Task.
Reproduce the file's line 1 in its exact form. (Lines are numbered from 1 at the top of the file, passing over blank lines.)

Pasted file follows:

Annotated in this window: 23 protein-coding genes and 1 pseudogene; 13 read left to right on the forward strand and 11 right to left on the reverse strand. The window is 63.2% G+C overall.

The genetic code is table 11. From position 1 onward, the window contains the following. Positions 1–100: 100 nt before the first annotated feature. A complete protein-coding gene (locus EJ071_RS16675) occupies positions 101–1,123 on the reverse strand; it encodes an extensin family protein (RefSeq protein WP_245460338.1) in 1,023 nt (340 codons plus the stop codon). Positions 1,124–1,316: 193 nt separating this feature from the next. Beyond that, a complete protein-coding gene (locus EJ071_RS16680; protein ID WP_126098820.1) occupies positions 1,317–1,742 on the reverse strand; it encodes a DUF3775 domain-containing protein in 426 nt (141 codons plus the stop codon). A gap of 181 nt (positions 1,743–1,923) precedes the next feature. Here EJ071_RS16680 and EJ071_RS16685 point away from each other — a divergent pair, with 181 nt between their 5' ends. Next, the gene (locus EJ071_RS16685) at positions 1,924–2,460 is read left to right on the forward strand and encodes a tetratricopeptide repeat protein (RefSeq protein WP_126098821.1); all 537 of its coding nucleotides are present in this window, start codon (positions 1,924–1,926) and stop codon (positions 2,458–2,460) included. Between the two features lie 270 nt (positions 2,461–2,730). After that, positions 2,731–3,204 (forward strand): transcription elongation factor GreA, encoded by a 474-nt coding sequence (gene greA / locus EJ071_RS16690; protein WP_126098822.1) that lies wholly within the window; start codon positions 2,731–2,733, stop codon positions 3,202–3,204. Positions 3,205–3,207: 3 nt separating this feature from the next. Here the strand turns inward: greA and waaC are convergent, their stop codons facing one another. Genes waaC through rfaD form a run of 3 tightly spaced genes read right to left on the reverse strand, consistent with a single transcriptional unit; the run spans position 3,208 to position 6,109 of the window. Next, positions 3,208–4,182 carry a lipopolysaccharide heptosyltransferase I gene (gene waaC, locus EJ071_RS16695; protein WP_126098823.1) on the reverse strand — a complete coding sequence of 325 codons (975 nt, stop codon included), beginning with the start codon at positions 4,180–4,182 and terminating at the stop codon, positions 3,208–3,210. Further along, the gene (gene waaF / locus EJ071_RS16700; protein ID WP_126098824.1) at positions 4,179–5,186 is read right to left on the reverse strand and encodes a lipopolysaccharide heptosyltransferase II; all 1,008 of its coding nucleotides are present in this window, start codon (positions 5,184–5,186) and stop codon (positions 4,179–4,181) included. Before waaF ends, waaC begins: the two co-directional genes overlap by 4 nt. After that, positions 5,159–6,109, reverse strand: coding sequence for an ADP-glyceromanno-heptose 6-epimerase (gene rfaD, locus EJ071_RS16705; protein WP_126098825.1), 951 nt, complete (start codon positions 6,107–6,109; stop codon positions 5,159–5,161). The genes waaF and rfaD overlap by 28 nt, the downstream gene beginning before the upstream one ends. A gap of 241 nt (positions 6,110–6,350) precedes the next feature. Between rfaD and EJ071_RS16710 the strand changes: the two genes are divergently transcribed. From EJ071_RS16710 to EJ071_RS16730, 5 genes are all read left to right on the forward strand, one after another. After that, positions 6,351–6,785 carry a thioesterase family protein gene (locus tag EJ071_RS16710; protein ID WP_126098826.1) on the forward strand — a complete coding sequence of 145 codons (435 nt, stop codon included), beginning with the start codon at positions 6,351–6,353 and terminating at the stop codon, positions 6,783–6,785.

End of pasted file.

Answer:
Annotated in this window: 23 protein-coding genes and 1 pseudogene; 13 read left to right on the forward strand and 11 right to left on the reverse strand. The window is 63.2% G+C overall.